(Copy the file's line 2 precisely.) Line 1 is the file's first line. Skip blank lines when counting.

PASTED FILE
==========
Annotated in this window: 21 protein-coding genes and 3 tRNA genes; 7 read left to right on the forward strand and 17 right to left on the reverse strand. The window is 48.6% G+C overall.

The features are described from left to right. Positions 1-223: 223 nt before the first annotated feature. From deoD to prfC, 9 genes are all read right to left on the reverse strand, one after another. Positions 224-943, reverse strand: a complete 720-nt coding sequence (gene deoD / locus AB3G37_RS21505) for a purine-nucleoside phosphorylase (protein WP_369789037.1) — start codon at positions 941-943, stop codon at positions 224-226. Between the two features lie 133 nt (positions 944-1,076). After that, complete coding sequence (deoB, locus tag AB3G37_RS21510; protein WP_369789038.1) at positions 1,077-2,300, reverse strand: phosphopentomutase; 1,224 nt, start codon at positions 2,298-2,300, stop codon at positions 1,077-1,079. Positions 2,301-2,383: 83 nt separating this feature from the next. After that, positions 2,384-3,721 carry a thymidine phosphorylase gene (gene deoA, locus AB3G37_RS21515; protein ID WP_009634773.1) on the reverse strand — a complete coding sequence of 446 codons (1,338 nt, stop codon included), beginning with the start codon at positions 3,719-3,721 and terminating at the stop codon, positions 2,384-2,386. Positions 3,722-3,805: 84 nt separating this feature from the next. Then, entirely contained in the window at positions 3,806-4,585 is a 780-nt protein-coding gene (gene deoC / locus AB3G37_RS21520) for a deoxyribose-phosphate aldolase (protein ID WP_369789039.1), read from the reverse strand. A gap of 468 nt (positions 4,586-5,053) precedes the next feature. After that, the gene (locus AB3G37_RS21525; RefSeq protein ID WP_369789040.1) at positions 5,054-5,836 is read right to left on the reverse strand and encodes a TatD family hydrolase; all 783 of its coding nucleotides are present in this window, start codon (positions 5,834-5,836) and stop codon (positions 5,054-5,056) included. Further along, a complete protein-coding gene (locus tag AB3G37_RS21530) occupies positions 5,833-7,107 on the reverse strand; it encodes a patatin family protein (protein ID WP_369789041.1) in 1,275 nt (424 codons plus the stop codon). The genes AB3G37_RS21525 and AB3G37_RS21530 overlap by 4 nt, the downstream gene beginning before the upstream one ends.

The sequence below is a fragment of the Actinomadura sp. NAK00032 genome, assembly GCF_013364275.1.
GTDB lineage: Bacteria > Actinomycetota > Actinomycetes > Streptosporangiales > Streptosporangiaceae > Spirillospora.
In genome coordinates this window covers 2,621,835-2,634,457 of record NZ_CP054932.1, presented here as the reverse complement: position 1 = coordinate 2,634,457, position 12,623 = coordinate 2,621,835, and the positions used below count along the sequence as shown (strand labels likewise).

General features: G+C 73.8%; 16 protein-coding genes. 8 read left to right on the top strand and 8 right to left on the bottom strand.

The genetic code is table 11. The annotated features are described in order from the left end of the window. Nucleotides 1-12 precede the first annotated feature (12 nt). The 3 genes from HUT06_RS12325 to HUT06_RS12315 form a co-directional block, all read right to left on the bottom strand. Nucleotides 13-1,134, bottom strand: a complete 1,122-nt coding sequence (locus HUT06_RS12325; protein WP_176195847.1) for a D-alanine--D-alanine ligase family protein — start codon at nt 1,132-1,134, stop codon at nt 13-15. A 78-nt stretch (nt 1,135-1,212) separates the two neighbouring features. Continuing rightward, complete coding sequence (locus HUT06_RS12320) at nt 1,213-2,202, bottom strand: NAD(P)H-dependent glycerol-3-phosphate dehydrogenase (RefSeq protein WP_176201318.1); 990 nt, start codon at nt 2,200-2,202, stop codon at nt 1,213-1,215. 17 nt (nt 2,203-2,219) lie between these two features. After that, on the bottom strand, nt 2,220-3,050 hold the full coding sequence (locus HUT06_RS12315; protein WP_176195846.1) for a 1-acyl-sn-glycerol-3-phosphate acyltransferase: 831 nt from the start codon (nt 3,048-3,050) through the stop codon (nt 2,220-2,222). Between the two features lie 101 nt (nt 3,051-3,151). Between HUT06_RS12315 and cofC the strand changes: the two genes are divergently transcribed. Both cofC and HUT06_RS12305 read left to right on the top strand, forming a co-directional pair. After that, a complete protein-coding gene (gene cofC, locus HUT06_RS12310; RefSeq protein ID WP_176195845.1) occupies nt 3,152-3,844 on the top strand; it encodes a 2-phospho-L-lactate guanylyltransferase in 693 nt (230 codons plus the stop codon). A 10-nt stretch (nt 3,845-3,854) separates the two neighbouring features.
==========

The features are described from left to right. Positions 1-223: 223 nt before the first annotated feature. From deoD to prfC, 9 genes are all read right to left on the reverse strand, one after another. Positions 224-943, reverse strand: a complete 720-nt coding sequence (gene deoD / locus AB3G37_RS21505) for a purine-nucleoside phosphorylase (protein WP_369789037.1) — start codon at positions 941-943, stop codon at positions 224-226. Between the two features lie 133 nt (positions 944-1,076). After that, complete coding sequence (deoB, locus tag AB3G37_RS21510; protein WP_369789038.1) at positions 1,077-2,300, reverse strand: phosphopentomutase; 1,224 nt, start codon at positions 2,298-2,300, stop codon at positions 1,077-1,079. Positions 2,301-2,383: 83 nt separating this feature from the next. After that, positions 2,384-3,721 carry a thymidine phosphorylase gene (gene deoA, locus AB3G37_RS21515; protein ID WP_009634773.1) on the reverse strand — a complete coding sequence of 446 codons (1,338 nt, stop codon included), beginning with the start codon at positions 3,719-3,721 and terminating at the stop codon, positions 2,384-2,386. Positions 3,722-3,805: 84 nt separating this feature from the next. Then, entirely contained in the window at positions 3,806-4,585 is a 780-nt protein-coding gene (gene deoC / locus AB3G37_RS21520) for a deoxyribose-phosphate aldolase (protein ID WP_369789039.1), read from the reverse strand. A gap of 468 nt (positions 4,586-5,053) precedes the next feature. After that, the gene (locus AB3G37_RS21525; RefSeq protein ID WP_369789040.1) at positions 5,054-5,836 is read right to left on the reverse strand and encodes a TatD family hydrolase; all 783 of its coding nucleotides are present in this window, start codon (positions 5,834-5,836) and stop codon (positions 5,054-5,056) included. Further along, a complete protein-coding gene (locus tag AB3G37_RS21530) occupies positions 5,833-7,107 on the reverse strand; it encodes a patatin family protein (protein ID WP_369789041.1) in 1,275 nt (424 codons plus the stop codon). The genes AB3G37_RS21525 and AB3G37_RS21530 overlap by 4 nt, the downstream gene beginning before the upstream one ends.